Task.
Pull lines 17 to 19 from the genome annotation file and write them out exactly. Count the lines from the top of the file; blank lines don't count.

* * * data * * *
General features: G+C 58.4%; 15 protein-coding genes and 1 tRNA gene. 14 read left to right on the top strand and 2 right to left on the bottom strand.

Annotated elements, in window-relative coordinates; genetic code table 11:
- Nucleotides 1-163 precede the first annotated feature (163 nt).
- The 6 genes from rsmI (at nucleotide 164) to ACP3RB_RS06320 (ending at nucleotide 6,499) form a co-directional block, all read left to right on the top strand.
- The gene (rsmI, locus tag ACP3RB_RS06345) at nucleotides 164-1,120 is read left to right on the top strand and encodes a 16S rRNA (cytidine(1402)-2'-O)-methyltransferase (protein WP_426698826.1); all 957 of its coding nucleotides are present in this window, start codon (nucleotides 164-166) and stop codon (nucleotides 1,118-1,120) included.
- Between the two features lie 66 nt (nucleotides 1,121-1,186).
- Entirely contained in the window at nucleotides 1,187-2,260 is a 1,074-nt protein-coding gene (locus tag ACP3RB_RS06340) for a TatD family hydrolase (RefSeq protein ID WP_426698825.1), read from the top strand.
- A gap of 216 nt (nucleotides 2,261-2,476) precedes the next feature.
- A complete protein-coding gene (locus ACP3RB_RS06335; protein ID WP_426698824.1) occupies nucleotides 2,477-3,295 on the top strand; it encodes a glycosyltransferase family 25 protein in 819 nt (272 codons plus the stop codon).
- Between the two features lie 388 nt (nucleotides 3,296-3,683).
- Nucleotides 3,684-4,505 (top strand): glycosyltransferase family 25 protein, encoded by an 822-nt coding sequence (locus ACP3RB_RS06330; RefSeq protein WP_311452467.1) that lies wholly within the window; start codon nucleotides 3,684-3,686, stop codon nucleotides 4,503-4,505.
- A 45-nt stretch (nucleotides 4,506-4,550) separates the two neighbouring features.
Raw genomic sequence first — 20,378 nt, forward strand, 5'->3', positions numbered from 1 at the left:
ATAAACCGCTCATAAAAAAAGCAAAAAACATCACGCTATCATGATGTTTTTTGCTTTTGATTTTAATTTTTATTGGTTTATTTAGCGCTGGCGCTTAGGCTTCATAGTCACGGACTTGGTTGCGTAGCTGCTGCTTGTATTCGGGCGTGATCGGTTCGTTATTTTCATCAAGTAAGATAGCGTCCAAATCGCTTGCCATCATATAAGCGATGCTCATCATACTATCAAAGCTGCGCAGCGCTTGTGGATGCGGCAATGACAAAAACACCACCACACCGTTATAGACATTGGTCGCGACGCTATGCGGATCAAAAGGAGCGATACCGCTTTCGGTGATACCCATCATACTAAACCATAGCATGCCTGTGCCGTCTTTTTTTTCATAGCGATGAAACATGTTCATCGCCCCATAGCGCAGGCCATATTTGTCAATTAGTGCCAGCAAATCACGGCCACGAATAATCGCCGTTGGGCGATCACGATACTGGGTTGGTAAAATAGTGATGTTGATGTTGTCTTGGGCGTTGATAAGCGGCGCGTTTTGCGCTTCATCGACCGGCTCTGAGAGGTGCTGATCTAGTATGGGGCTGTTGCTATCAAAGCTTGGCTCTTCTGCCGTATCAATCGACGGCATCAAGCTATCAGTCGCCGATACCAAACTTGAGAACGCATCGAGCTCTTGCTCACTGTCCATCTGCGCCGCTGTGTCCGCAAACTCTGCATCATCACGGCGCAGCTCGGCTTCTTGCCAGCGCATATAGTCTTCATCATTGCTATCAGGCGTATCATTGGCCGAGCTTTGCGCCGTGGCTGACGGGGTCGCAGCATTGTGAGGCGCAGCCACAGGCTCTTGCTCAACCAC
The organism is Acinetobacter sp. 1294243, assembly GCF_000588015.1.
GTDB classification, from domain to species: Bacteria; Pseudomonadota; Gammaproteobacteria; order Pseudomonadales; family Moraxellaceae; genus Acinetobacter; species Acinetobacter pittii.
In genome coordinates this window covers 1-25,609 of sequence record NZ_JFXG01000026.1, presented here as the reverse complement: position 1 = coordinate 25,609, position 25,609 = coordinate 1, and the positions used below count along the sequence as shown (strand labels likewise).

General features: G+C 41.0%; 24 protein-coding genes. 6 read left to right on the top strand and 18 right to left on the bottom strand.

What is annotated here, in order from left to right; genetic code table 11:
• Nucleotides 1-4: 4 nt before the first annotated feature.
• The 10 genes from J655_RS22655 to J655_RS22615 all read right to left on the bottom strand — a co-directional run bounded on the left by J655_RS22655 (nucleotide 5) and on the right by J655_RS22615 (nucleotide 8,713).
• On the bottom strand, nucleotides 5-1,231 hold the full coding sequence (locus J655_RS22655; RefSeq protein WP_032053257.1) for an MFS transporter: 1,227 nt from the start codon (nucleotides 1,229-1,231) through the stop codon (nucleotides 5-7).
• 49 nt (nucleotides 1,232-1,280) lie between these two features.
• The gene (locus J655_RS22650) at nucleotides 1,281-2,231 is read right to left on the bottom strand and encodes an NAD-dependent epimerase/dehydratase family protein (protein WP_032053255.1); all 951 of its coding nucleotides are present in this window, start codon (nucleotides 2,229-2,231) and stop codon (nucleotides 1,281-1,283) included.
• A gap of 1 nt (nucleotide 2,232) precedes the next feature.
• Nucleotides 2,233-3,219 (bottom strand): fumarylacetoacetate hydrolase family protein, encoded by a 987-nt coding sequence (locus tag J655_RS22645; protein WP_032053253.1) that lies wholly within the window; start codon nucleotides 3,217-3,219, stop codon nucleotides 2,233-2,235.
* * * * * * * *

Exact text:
In genome coordinates this window covers 1-25,609 of sequence record NZ_JFXG01000026.1, presented here as the reverse complement: position 1 = coordinate 25,609, position 25,609 = coordinate 1, and the positions used below count along the sequence as shown (strand labels likewise).

General features: G+C 41.0%; 24 protein-coding genes. 6 read left to right on the top strand and 18 right to left on the bottom strand.

What is annotated here, in order from left to right; genetic code table 11: